Fried food on the menu? Monitor the level of Polar Compounds to ensure food safety

They’re tasty, they’re crispy and they make your mouth water! That’s right, we’re talking about fries! Deep frying is one of the most widespread culinary and industrial cooking techniques in the world. But with healthy eating on the rise, information about food sources has become more important to consumers. So, even though the appeal of fried food remains strong, it is prudent to offer the consumer some assurance of care and attention to detail regarding the health and quality of your menu items and fried products. Monitoring the composition of fryer oil for its polar content is a key step in producing a desirable, quality fried product.

How are polar compounds created?

The technique of deep-frying involves a series of complex processes that affect the composition of both the oil and the product being fried. Each type of product has several variables that affect the optimum deep-frying conditions:

  • Temperature
  • Frying time
  • Continuous or discontinuous deep frying
  • Composition of the oil
  • Food moisture
  • Food coating
  • Food volume/surface

The moisture contained in food, atmospheric oxygen, and high temperatures (320° – 400° F) produce reactions such as hydrolysisoxidation,and polymerization. These reactions change and modify the chemical composition of the used frying oils, releasing free fatty acids and free radicals that in turn combine to make monoglyceridesdiglycerides, and polymeric triglycerides. All of these products of alteration are considered polar compounds and grouped under the term Total Polar Compounds, which is a reliable benchmark for measuring the degradation of the oil.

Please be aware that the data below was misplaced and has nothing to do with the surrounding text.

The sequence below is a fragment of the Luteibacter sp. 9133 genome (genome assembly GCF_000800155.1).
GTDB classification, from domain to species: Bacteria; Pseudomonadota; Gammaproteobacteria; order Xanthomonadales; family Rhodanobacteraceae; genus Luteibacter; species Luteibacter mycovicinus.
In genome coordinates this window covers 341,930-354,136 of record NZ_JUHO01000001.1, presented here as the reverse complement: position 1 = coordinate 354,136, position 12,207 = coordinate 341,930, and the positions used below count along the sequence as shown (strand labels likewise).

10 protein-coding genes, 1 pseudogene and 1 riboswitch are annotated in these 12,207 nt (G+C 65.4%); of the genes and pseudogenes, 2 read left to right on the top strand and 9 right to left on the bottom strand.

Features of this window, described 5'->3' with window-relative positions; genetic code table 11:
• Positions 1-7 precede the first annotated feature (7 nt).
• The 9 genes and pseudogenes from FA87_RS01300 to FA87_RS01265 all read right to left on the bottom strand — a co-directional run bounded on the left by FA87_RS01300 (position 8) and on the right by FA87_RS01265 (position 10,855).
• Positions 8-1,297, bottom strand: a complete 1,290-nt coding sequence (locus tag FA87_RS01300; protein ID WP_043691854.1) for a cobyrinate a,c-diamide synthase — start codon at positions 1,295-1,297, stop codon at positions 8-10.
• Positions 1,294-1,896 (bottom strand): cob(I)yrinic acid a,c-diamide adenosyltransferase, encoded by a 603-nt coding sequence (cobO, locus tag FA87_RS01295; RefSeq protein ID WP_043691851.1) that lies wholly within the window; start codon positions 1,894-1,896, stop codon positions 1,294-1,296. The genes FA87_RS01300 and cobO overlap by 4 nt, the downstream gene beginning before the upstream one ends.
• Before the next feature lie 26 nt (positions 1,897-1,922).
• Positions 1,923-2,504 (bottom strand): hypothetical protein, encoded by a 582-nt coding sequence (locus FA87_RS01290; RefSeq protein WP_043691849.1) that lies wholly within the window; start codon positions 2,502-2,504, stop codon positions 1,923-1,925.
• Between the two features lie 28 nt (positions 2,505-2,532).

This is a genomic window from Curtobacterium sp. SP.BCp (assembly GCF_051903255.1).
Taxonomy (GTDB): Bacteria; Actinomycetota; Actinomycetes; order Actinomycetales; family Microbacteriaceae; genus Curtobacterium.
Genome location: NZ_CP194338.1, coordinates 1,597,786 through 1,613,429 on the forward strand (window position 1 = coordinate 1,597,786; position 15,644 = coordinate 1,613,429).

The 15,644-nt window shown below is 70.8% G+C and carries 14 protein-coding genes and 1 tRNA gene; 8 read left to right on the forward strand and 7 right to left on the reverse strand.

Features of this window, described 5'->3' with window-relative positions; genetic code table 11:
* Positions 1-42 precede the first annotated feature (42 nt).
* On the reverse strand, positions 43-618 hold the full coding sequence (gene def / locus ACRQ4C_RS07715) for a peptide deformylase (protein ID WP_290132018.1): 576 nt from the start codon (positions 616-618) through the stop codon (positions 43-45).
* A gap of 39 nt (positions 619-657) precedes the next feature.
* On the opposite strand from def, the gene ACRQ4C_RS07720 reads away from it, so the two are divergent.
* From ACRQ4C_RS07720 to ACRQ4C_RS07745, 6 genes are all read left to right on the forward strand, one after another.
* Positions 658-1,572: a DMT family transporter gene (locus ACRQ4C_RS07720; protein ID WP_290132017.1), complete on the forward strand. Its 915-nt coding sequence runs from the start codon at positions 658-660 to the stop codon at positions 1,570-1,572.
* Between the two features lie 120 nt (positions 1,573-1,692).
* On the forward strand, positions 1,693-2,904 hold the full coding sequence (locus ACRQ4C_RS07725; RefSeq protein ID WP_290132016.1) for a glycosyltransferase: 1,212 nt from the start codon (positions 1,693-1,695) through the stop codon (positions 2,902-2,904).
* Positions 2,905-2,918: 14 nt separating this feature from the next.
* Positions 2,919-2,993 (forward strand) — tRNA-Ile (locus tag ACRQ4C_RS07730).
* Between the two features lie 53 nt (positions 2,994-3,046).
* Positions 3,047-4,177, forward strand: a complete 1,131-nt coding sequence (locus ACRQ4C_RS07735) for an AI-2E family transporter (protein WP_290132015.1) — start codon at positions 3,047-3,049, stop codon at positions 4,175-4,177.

FSSAI Notifications:

FSSAI has notified the Food Safety and Standards (Licensing and Registration of Food Businesses) First Amendment Regulation, 2017 in the Official Gazette. The amendment is regarding the quality of vegetable oil for repeated frying. The FSSAI has included a total polar compound as a criterion for the quality of vegetable oil to be re-used.

In the Food Safety and Standards (Licensing and Registration of Food Businesses) Regulations, 2011, in Schedule 4, under SPECIAL REQUIREMENTS FOR HIGH-RISK FOODS in the category Fried Foods, to the existing provisions FSSAI has now added the clause

“However, vegetable oil having developed Total Polar Compound more than 25% shall not be used.”

Methods for determining polar compounds in cooking oil

pastedGraphic.pngThe Total Polar compounds are determined by reference methods such as ISO 8420:2002 and AOAC Official Method 982.27 which are generally recognized as standard methods for measurement of oil deterioration during frying.